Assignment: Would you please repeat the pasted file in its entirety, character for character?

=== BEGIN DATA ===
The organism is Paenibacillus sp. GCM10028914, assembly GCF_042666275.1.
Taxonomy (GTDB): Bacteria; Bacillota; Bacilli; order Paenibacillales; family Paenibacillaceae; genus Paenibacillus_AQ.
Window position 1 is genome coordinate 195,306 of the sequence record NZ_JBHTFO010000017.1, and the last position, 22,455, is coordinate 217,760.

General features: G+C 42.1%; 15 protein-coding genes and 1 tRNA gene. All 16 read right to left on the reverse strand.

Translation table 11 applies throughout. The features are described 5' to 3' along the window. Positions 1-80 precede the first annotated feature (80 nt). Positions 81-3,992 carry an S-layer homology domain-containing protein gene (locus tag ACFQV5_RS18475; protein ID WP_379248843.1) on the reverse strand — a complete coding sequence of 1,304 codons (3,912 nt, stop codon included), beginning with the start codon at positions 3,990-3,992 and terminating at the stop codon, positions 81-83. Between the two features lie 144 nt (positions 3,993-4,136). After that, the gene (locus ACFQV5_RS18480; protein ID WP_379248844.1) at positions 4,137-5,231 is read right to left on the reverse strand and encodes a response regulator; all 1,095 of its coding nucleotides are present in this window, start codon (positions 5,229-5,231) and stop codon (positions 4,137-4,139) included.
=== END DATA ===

The organism is Paenibacillus sp. GCM10028914, assembly GCF_042666275.1.
Taxonomy (GTDB): Bacteria; Bacillota; Bacilli; order Paenibacillales; family Paenibacillaceae; genus Paenibacillus_AQ.
Window position 1 is genome coordinate 195,306 of the sequence record NZ_JBHTFO010000017.1, and the last position, 22,455, is coordinate 217,760.

General features: G+C 42.1%; 15 protein-coding genes and 1 tRNA gene. All 16 read right to left on the reverse strand.

Translation table 11 applies throughout. The features are described 5' to 3' along the window. Positions 1-80 precede the first annotated feature (80 nt). Positions 81-3,992 carry an S-layer homology domain-containing protein gene (locus tag ACFQV5_RS18475; protein ID WP_379248843.1) on the reverse strand — a complete coding sequence of 1,304 codons (3,912 nt, stop codon included), beginning with the start codon at positions 3,990-3,992 and terminating at the stop codon, positions 81-83. Between the two features lie 144 nt (positions 3,993-4,136). After that, the gene (locus ACFQV5_RS18480; protein ID WP_379248844.1) at positions 4,137-5,231 is read right to left on the reverse strand and encodes a response regulator; all 1,095 of its coding nucleotides are present in this window, start codon (positions 5,229-5,231) and stop codon (positions 4,137-4,139) included.